productivity

This is the American worker's saga. The stuff you're making is getting cheaper. The stuff you need is getting more expensive. That's why you feel so squeezed. "That's a provocative idea," James Manyika tells me on the phone when I read through my theory. "I want to make a key point." The things getting more expensive fall into two categories, he said. You have the failures of productivity, including education, government, construction, and health care. Then you've got natural economic scarcity, like physical living space and crude oil.

"Health care is our most important failure of productivity," he says. "Many of the costs that go into health care are not open to competition. The nice thing about retail is that the costs are transparent. The management fees on your brokerage account are transparent and competitive and competed for. You don't know what the management costs for your health care plan are, because those are opaque. There's less incentive to make them cost effective. That's one reason why you've seen so few gains in health care productivity."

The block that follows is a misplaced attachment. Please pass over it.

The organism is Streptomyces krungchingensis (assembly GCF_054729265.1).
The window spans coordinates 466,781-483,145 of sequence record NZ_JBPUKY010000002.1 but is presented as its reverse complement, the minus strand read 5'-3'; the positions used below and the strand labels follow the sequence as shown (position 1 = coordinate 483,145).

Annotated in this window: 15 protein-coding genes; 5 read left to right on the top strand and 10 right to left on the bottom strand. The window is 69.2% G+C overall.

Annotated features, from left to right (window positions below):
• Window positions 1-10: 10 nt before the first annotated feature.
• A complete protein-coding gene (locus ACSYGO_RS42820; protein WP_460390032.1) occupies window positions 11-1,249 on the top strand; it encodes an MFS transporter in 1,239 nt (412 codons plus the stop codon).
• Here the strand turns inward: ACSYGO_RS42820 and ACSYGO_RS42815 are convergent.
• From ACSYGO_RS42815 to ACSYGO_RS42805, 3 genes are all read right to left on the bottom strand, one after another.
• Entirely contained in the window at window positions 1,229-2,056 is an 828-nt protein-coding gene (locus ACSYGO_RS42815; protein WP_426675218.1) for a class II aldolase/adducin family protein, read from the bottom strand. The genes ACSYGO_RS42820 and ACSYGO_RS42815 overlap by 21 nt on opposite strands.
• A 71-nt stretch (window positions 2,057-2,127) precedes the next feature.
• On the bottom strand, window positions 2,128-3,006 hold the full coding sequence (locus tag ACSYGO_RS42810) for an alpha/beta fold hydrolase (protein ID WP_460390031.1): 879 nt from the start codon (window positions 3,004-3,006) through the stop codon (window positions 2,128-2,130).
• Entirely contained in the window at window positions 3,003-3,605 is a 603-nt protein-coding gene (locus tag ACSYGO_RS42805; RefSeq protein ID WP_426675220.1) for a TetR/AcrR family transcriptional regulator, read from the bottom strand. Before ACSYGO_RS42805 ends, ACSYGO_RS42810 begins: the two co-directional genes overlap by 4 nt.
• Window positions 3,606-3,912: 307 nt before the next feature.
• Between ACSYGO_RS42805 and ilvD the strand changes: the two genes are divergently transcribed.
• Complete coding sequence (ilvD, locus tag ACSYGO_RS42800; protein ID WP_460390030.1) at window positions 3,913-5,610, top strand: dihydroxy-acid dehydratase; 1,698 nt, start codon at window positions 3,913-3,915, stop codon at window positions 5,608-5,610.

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The presumption in Washington is that as long as we have a growing economy, everything will work out, and if productivity rises, jobs and wages will follow. It turns out that growth and productivity, while not at all evil, are not panaceas, either. GDP growth has been decoupled from job growth. Productivity has been decoupled from wages. What's good for work has been decoupled from what's good for workers.

"What can we do about that?" Manyika said at the end of our talk. I waited for him to say something. We're all still waiting.

via The Atlantic.